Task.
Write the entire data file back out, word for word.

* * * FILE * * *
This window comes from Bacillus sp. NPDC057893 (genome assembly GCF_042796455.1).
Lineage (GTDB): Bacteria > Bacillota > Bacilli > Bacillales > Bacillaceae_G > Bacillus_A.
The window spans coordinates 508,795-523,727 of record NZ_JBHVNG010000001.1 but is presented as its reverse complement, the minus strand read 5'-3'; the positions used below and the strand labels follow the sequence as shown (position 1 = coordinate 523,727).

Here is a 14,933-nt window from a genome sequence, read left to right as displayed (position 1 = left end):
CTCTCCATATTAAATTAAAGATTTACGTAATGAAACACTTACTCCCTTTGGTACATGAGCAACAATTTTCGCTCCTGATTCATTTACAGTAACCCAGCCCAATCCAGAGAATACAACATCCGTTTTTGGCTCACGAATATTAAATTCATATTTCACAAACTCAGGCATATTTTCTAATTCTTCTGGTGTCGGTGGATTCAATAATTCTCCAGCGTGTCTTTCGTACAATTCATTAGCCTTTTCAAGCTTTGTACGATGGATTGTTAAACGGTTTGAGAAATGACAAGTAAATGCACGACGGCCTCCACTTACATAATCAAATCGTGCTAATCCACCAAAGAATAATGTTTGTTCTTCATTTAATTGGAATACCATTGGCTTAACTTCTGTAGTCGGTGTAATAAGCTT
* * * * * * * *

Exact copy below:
This window comes from Bacillus sp. NPDC057893 (genome assembly GCF_042796455.1).
Lineage (GTDB): Bacteria > Bacillota > Bacilli > Bacillales > Bacillaceae_G > Bacillus_A.
The window spans coordinates 508,795-523,727 of record NZ_JBHVNG010000001.1 but is presented as its reverse complement, the minus strand read 5'-3'; the positions used below and the strand labels follow the sequence as shown (position 1 = coordinate 523,727).

Here is a 14,933-nt window from a genome sequence, read left to right as displayed (position 1 = left end):
CTCTCCATATTAAATTAAAGATTTACGTAATGAAACACTTACTCCCTTTGGTACATGAGCAACAATTTTCGCTCCTGATTCATTTACAGTAACCCAGCCCAATCCAGAGAATACAACATCCGTTTTTGGCTCACGAATATTAAATTCATATTTCACAAACTCAGGCATATTTTCTAATTCTTCTGGTGTCGGTGGATTCAATAATTCTCCAGCGTGTCTTTCGTACAATTCATTAGCCTTTTCAAGCTTTGTACGATGGATTGTTAAACGGTTTGAGAAATGACAAGTAAATGCACGACGGCCTCCACTTACATAATCAAATCGTGCTAATCCACCAAAGAATAATGTTTGTTCTTCATTTAATTGGAATACCATTGGCTTAACTTCTGTAGTCGGTGTAATAAGCTT